Shlomo Bachrach, an economic and educational adviser to the Ethiopian government who lives in Washington, D.C., recently discussed "Tsehai Loves Learning" with the Associated Press. "The show is perfectly pitched to the Ethiopian audience," Bachrach was quoted as saying. "In a culture where TV is still pretty much a novelty, it has a great impact. When kids watch it, they watch it with an intensity you wouldn't believe."
Dagmawit Eshetu, the mother of children ages four and six, is among the many parents who have written letters to the Etzenhousers.
"This program really engages them," she wrote. "They learn to think and participate in the program. We see a change of character in them, especially in applying simple but very important rules such as washing with soap and water before and after eating and the need to drink pure water."
The Etzenhousers noted that the Baha'i teachings place great importance on the education of children.
"My inspiration is from the Baha'i Faith," Mrs. Etzenhouser said. "It helps me remember that we are all connected and that it is important for us to care for each other."
The couple did their homework before launching the program.
"We did a lot of internet research," Mr. Etzenhouser said. "We got a lot of data from universities. We watched lots of shows like 'Sesame Street,' 'Blues Clues,' 'Oobi' and 'The Wiggles.' We tested the shows at local schools so we could see what material worked with the children."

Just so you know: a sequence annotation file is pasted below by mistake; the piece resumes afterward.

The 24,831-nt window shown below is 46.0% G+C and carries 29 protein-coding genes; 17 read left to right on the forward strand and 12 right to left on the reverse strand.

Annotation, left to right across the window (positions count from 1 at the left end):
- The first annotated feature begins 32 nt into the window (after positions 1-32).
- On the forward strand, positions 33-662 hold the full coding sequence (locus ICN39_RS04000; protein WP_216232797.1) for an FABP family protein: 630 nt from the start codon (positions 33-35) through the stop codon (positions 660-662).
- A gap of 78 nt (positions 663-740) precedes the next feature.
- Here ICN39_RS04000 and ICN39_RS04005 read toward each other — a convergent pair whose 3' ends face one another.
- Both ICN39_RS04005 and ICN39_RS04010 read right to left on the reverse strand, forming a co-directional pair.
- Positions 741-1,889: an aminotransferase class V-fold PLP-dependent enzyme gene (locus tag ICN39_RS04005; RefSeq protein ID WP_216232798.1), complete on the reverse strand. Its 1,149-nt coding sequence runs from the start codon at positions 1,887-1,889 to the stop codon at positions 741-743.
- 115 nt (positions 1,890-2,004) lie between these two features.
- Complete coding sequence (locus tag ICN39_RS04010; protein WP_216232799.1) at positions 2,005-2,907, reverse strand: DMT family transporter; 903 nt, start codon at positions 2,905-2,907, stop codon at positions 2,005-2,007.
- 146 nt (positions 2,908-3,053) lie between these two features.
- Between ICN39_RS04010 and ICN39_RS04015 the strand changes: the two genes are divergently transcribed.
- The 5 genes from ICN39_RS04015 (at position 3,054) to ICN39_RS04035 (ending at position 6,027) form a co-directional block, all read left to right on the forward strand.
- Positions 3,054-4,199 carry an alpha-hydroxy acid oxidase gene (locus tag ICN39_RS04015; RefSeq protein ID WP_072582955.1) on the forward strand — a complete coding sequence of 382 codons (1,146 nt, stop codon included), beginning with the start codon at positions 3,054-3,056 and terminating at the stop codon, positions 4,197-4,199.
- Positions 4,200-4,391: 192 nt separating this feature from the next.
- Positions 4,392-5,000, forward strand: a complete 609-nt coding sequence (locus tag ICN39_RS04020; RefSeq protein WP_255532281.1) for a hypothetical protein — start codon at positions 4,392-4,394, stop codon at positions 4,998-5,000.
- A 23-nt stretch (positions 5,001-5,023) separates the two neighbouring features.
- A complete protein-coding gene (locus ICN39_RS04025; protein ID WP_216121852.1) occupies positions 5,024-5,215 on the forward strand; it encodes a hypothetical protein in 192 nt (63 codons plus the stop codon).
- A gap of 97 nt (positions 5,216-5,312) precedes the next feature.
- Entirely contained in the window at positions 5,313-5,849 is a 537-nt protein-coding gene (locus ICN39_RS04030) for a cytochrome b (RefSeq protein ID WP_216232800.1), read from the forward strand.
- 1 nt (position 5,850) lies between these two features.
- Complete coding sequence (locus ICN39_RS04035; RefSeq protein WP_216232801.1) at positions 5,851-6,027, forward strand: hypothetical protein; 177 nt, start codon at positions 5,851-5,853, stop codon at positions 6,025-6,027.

"Tsehai Loves Learning" is designed primarily for children aged three to six - children too young for government schools in Ethiopia. The couple felt their combined skills - his as a software developer and hers as a teacher of young children -- were right for the project.
"The show addresses the needs of children at a critical age," Mrs. Etzenhouser said. "It helps them see the value in academic accomplishment. It also helps them to have a positive attitude and to see giving back to their communities as a good thing."
Nine episodes of "Tsehai Loves Learning" have been aired since its premier last September.
"We are working on our 10th episode right now," Mr. Etzenhouser said. "We are stepping up production and have hired three more people. We have created stories for the next four episodes and have outlined the stories for episodes 15 through 18."
UNESCO provided a grant to help with the first four programs. A private company, Jolly Jus, provides support in the form of advertisements, and DVD sales also generate revenue.
The couple said they hope to announce soon the details of a new grant from an international nongovernmental organization that will help keep their dream moving forward.
"It's so cute to see the kids in our neighborhood being proud of us and saying 'We know them!'" Mrs. Etzenhouser said. "I just really want to keep it going. I can't imagine doing anything else."
"To see it out there is super rewarding -- to see kids singing the songs," her husband added. "We go around town and people ask us what we do. When we tell them that we work on the show it feels as though parents and children change in the way they see us."
But Mrs. Etzenhouser said much work remains.
"We are still at the baby stage of 'Tsehai,'" she said. "We still need to get to the remote areas. We need to get it on radio. We are on the road though. We are watching our baby grow."